• 51. Fixed Java Stacks •  With -XX:+PreserveFramePointer stacks are full, and go all the way to start_thread() •  This is what the CPUs are really running: inlined frames are not present # perf script […] java 8131 cpu-clock: 7fff76f2dce1 [unknown] ([vdso]) 7fd3173f7a93 os::javaTimeMillis() (/usr/lib/jvm… 7fd301861e46 [unknown] (/tmp/perf-8131.map) 7fd30184def8 [unknown] (/tmp/perf-8131.map) 7fd30174f544 [unknown] (/tmp/perf-8131.map) 7fd30175d3a8 [unknown] (/tmp/perf-8131.map) 7fd30166d51c [unknown] (/tmp/perf-8131.map) 7fd301750f34 [unknown] (/tmp/perf-8131.map) 7fd3016c2280 [unknown] (/tmp/perf-8131.map) 7fd301b02ec0 [unknown] (/tmp/perf-8131.map) 7fd3016f9888 [unknown] (/tmp/perf-8131.map) 7fd3016ece04 [unknown] (/tmp/perf-8131.map) 7fd30177783c [unknown] (/tmp/perf-8131.map) 7fd301600aa8 [unknown] (/tmp/perf-8131.map) 7fd301a4484c [unknown] (/tmp/perf-8131.map) 7fd3010072e0 [unknown] (/tmp/perf-8131.map) 7fd301007325 [unknown] (/tmp/perf-8131.map) 7fd301007325 [unknown] (/tmp/perf-8131.map) 7fd3010004e7 [unknown] (/tmp/perf-8131.map) 7fd3171df76a JavaCalls::call_helper(JavaValue*,… 7fd3171dce44 JavaCalls::call_virtual(JavaValue*… 7fd3171dd43a JavaCalls::call_virtual(JavaValue*… 7fd31721b6ce thread_entry(JavaThread*, Thread*)… 7fd3175389e0 JavaThread::thread_main_inner() (/… 7fd317538cb2 JavaThread::run() (/usr/lib/jvm/nf… 7fd3173f6f52 java_start(Thread*) (/usr/lib/jvm/… 7fd317a7e182 start_thread (/lib/x86_64-linux-gn…
  • 53. Gotcha #2 Missing Symbols •  Missing symbols should be obvious in perf report/script: 12.06% 62 sed sed [.] re_search_internal | --- re_search_internal | |--96.78%-- re_search_stub | rpl_re_search | match_regex | do_subst | execute_program | process_files | main | __libc_start_main 71.79% 334 sed sed [.] 0x000000000001afc1 | |--11.65%-- 0x40a447 | 0x40659a | 0x408dd8 | 0x408ed1 | 0x402689 | 0x7fa1cd08aec5 broken not broken
  • 54. Fixing Symbols •  For installed packages: A.  Add a -dbgsym package, if available B.  Recompile from source •  For JIT (Java, Node.js, …): A.  Create a /tmp/perf-PID.map file. perf already looks for this •  Map format is "START SIZE symbolname" B.  Or use a symbol loggers. Eg tools/perf/jvm/. # perf script Failed to open /tmp/perf-8131.map, continuing without symbols […] java 8131 cpu-clock: 7fff76f2dce1 [unknown] ([vdso]) 7fd3173f7a93 os::javaTimeMillis() (/usr/lib/jvm… 7fd301861e46 [unknown] (/tmp/perf-8131.map) […]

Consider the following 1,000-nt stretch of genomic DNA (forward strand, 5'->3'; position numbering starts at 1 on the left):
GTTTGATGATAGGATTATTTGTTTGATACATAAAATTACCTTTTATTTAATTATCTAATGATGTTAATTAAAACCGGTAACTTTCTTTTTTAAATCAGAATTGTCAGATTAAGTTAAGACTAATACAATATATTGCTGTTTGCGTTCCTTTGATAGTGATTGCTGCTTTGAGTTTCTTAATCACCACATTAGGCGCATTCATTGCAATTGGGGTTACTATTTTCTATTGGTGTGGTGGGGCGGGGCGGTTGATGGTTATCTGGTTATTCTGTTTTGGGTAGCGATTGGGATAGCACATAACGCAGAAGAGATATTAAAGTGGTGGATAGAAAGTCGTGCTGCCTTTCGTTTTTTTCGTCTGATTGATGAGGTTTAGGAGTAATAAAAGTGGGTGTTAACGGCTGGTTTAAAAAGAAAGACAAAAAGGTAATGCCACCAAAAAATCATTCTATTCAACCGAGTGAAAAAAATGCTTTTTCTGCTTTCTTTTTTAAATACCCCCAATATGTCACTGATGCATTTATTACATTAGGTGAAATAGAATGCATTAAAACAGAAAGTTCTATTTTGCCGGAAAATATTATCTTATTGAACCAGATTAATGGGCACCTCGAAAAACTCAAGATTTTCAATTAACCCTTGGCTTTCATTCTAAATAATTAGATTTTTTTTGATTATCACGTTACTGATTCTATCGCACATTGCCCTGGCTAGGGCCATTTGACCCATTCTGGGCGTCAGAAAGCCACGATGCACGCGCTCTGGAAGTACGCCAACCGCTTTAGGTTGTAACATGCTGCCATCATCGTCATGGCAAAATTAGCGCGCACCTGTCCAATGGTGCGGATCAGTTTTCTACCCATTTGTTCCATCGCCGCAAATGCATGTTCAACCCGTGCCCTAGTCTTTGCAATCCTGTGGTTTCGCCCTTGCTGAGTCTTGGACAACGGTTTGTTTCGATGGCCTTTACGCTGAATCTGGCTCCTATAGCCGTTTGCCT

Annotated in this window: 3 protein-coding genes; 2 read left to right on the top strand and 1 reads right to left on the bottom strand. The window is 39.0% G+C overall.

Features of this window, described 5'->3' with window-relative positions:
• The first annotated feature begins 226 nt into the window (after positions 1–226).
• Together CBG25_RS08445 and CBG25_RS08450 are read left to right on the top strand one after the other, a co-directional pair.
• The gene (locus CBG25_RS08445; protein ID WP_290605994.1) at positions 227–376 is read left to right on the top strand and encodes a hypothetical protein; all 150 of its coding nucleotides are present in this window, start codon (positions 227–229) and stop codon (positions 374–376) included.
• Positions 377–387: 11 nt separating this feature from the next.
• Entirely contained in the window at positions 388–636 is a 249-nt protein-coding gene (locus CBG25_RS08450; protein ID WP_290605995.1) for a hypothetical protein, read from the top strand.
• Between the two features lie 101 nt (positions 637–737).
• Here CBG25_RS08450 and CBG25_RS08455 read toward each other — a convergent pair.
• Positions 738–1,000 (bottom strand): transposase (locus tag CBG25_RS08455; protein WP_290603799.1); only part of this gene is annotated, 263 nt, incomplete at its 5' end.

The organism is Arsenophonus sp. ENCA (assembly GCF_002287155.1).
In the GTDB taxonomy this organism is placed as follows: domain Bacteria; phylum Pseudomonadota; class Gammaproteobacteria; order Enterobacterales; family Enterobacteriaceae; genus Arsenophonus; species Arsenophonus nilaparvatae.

• 55. Java Symbols •  perf-map-agent –  Agent aUaches and writes the map file on demand (previous versions aUached on Java start, and wrote con/nually) –  hUps://github.com/jvm-profiling-tools/perf-map-agent (was hUps://github.com/jrudolph/perf-map-agent) •  Automa/on: jmaps –  We use scripts to find Java processes and dump their map files, paying aUen/on to file ownership etc –  hUps://github.com/brendangregg/FlameGraph/blob/master/jmaps –  Needs to run as close as possible to the profile, to minimize symbol churn # perf record -F 99 -a -g -- sleep 30; jmaps
  • 57. Java: Inlining A.  Disabling inlining: –  -XX:-Inline –  Many more Java frames –  80% slower (in this case) –  May not be necessary: inlined flame graphs ooen make enough sense –  Or tune -XX:MaxInlineSize and - XX:InlineSmallCode to reveal more frames, without cos/ng much perf: can even go faster! B.  Symbol agents can uninline –  perf-map-agent unfoldall –  We some/mes need and use this No inlining